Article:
Agora is an odd duck, a cautionary tale for our fundamentalist times disguised as a swords-and-sandal epic. It’s also a defense of science and rational thinking that uses simplification and soundbites to make its case. The setting is Alexandria, Egypt, at the end of the 4th century A.D., just before and after the destruction of its great library by a rampaging Christian mob. At the start of the story, Christianity is on the rise and the Pagans have become a smaller minority than they realize, though they still hold the reins of power. Over the next few years, the Christians gain ascendance, trashing the library that was also the Pagan’s temple and converting nearly all the Pagan holdouts or intimidating them into submission.
One of those holdouts is the movie’s heroine, Hypatia (Rachel Weisz), a brilliant young philosopher and astronomer who has taught some of the city’s most privileged young men. Hypatia’s students adore her, of course. Her mind is part of the attraction, but it’s not the whole thing, any more than people used to read Playboy for the articles. A light-bathed, large-eyed beauty, Hypatia is another of the saintly objects of desire Weisz specializes in, and the camera indulges in a fair amount of ogling, including a shot of her emerging from her bath like Venus on the half shell.
Luckily for Hypatia, many of her smitten students grow up to be prominent leaders, so she retains her privileged position for some time, exploring the mysteries of the cosmos while advising the council that rules Alexandria. She urges them to maintain her secular humanist vision of the brotherhood of man against the fundamentalist demonization by one religious group of all others that is bloodying the streets of the city. They try to hold the line, but the Christians are on a crusade, battling first the Pagans and then the Jews for political control.
Like the bad guys in a cowboy movie, the Christians always wear black, underlining their implied connection with the Taliban. Like the Taliban, they destroy other people’s religious artifacts and send men out in the street to make sure the citizens adhere to a fundamentalist interpretation of their holy book’s moral code. Also like the Taliban, these Christians preach the subjugation of women. That’s what ultimately leads to Hypatia’s gory demise, as a Christian mob reportedly scraped the flesh off her bones and dragged her mutilated body through the streets. The filmmakers mercifully rewrite that horrendous ending, but not until her killers tell her what they have planned. It’s a smart and moral decision: By then, the film has shown us enough primitive slaughter that we can imagine what she was in for. Just thinking about that good woman enduring that kind of brutality is bad enough, and it avoids playing into her killers’ hands by making a spectacle of her death. It’s like mourning the beheading of Daniel Pearl while refusing to watch the video.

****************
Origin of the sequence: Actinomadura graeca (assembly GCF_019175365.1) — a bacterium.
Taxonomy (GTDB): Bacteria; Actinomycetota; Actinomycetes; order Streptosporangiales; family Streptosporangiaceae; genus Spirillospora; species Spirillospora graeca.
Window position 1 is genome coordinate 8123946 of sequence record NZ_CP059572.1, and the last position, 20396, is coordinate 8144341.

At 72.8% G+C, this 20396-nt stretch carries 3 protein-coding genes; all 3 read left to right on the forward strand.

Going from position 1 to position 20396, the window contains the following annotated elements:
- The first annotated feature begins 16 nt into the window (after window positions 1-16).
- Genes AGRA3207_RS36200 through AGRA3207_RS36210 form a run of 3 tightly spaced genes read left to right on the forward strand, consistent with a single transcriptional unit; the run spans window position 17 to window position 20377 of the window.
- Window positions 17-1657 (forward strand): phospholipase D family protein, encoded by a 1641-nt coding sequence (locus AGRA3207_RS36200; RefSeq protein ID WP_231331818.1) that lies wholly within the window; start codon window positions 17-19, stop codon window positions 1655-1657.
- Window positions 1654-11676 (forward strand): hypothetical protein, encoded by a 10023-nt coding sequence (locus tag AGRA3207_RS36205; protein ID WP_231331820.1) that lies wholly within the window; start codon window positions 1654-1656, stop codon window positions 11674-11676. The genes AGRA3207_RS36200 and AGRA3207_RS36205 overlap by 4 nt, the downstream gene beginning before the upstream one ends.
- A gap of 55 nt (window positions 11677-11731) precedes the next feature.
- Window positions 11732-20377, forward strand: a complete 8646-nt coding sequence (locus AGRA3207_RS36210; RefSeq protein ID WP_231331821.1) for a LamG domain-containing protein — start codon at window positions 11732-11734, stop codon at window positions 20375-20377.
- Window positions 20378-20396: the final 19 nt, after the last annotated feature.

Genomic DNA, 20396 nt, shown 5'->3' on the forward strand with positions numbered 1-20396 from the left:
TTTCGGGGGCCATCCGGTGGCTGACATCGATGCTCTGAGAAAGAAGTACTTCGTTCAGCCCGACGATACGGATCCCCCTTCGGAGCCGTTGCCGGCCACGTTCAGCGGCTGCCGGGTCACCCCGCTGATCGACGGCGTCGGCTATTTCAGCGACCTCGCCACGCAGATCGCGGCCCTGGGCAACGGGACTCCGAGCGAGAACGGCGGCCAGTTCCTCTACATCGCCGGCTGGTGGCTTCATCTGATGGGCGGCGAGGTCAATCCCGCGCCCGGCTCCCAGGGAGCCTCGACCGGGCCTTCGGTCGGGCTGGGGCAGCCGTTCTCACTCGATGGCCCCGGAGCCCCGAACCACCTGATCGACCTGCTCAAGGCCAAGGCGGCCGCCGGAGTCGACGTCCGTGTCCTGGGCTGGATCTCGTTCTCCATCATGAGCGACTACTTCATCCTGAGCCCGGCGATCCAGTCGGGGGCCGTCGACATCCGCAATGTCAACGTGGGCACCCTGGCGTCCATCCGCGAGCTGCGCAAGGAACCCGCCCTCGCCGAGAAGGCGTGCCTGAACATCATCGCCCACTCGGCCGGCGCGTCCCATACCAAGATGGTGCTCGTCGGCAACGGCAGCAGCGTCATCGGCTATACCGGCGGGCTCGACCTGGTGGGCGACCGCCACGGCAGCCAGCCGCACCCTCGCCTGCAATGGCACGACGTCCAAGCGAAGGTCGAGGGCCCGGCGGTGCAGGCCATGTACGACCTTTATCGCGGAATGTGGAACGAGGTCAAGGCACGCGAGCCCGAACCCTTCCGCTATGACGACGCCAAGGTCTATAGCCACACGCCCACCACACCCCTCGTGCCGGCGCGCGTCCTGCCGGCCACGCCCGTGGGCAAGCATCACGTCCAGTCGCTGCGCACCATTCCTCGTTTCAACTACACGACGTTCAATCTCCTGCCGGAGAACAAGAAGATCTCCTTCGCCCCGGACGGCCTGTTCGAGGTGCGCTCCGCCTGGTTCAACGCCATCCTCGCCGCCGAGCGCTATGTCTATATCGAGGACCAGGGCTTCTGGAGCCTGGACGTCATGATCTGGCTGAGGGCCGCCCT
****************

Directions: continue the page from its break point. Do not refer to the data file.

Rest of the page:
In the past, director Alejandro Amenábar showed more interest in exploring our psyches than our politics, specializing in moody, dreamlike character studies like Open Your Eyes, The Others, and The Sea Inside. Something seems to have convinced him, like Hypatia, that these times require rational humanists to stand up for their beliefs, subtlety be damned. Maybe it’s his family history: His mother lived through the Spanish Civil War and fled Franco’s Spain for Chile, only to go back again when Amenábar was a baby, as another fascist dictator, Augusto Pinochet, prepared to take over Chile. And maybe that sense of urgency has overridden his instincts as a storyteller, or made him decide he needed to work with a blunter instrument than usual.
Whatever the reason, Agora uses the same crude tools as most costume dramas set in classical times. There are the one-note supporting characters, most of them stiff and humorless (though Ashraf Barhom steals the show as Ammonius, a gap-toothed Christian zealot who seems capable of anything). There’s the stilted dialogue, delivered in orotund Oxbridge accents and often freighted with clunky symbolism. (Hypatia, struck by a thought about her astronomical explorations, says to her slave: “What if we dared to look at the world just as it is?”) There are self-conscious extras slowly traversing the set in artfully placed patterns and dramatic aerial shots of menacing mobs, including one of black-clad Christians swarming to attack the library like ants on the warpath. There are the monumental buildings and earth-colored streets and drapey costumes, none of which look quite lived-in enough to let us forget that we’re watching contemporary actors on a set. And there’s unconvincing “aging” of the main characters during the last part of the movie; all but Hypatia, that is, since she never looks a day older.
If she was anything like the character portrayed in this movie, Hypatia probably wouldn’t have thought much of Agora, but she might have been wrong about that. It’s not for me either, but I’m glad I saw it, since I learned something about her. And I wonder if her own life and death is proof of the futility of her noble efforts: You can’t defeat mob-think with rational arguments. But a movie like this, which aims at the heart rather than the head, might get some people to think twice.
Elise Nakhnikian has been writing about movies since the best way to learn about them was through alternative weeklies. She is currently the movie reviewer for TimeOFF. She also has her own blog, Girls Can Play, and a Twitter account.